It’s terrible to use something like that without clear evidence to show it works.
There have been attempts to close the JRC. But Israel has always relied on the tesimonials of satisfied parents, motivated by the fear that if JRC closes there is nowhere else for their children. It seems that the only criteria for admission is that you have been written off and rejected by everyone else. Once inside your fate is forgotten.
What I find most inexplicable is the support for JRC by ex inmates. Stockholm Syndrome maybe? This is Katie Spartichino:
Katie, 19, tells me she overdosed on pills at nine, spent her early adolescence in and out of psychiatric wards, was hooked up to the GED at 16, and stayed on the device for two years. “This is a great place,” she says. “It took me off all my medicine. I was close to 200lb and I’m 160 now.” But when she first had to wear the electrodes, she says: “I cried. I kind of felt like I was walking on eggshells; I had to watch everything I said. Sometimes a curse word would just come out of my mouth. So being on the GEDs and knowing that swearing was a targeted behaviour where I’d receive a [GED] application, it really got me to think twice before I said something rude.”
The most chilling part of the whole story is one of apparent tenderness.
As Katie speaks, LaChance runs her fingers through Katie’s hair again and again. The gesture is so deliberate it draws my attention. I wonder if it’s just an expression of affection – or something more, like a reward.
To me, LaChance’s action screams of an abusive relationship, Katie allowing herself to be treated like a child by someone who probably inflicted pain on her in the past. And when Katie admits that she sometimes still swears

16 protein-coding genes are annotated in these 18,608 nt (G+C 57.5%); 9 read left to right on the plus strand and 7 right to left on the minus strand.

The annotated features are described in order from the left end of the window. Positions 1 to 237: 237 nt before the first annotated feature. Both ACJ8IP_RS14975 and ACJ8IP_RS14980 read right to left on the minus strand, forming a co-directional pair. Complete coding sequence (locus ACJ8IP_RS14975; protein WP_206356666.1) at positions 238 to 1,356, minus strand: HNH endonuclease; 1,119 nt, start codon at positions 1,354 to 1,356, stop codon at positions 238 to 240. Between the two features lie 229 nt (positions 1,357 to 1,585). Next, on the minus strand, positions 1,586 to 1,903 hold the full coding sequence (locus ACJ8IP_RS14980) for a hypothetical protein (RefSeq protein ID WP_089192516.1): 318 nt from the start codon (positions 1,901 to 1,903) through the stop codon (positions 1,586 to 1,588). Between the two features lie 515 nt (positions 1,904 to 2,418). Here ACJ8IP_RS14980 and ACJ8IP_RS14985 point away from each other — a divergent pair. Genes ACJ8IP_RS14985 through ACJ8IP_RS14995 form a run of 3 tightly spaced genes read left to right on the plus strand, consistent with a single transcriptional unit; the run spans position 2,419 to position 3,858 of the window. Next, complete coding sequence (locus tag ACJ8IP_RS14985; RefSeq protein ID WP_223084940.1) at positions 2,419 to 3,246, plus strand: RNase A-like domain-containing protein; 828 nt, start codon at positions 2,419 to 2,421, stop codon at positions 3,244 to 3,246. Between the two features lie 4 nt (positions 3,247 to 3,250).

The hair-stroking stops. LaChance turns to Katie. “I hope you’re not going to tell me you’re aggressive.”
The last time I heard that voice it was Nurse Ratched in One Flew over the Cuckoo’s Nest.
“Oh, no, that’s gone,” Katie says. “No, no, no. The worst thing I do sometimes is me and my mom get into little arguments.”
Poor Katie, still in fear of that voice, still in thrall. And she is one of the lucky ones. She got out.
JUDGE ROTENBERG CENTER – CLOSE IT DOWN!
Derrick Jeffries – Person with Asperger’s Syndrome and Nancy Weiss - Co-Director, The National Leadership Consortium on Developmental Disabilities, Center for Disabilities Studies, University of Delaware have issued
which I was pleased to sign. The letter begins like this:
“This letter is to the American Psychological Association (hereafter referred to as APA), and to all professionals in the field of psychology. This letter calls upon APA and professionals who adhere to the APA Code of Ethics to act in a manner that is ethical and consistent with that Code of Ethics. Two recent APA documents are relevant to this call to action. They are, the 2006 “Resolution Against Torture and Other Cruel, Inhuman, and Degrading Treatment or punishment” (hereafter referred to as 2006 Resolution), and the 2007 “Reaffirmation of the American Psychological Association Position Against Torture and Other Cruel, Inhuman, or Degrading Treatment or Punishment and Its Application to Individuals Defined in the United States Code as “Enemy Combatants”" (hereafter referred to as 2007 Resolution). With fervor, we are advocating for people with autism, developmental differences, and mental health challenges; urgently entreating that they may be given the same respect with regard to human rights as alleged “Enemy Combatants,” or any other human beings. As professionals who adhere to the APA Code of Ethics, nothing less than an unprejudiced stance in this matter should be considered acceptable.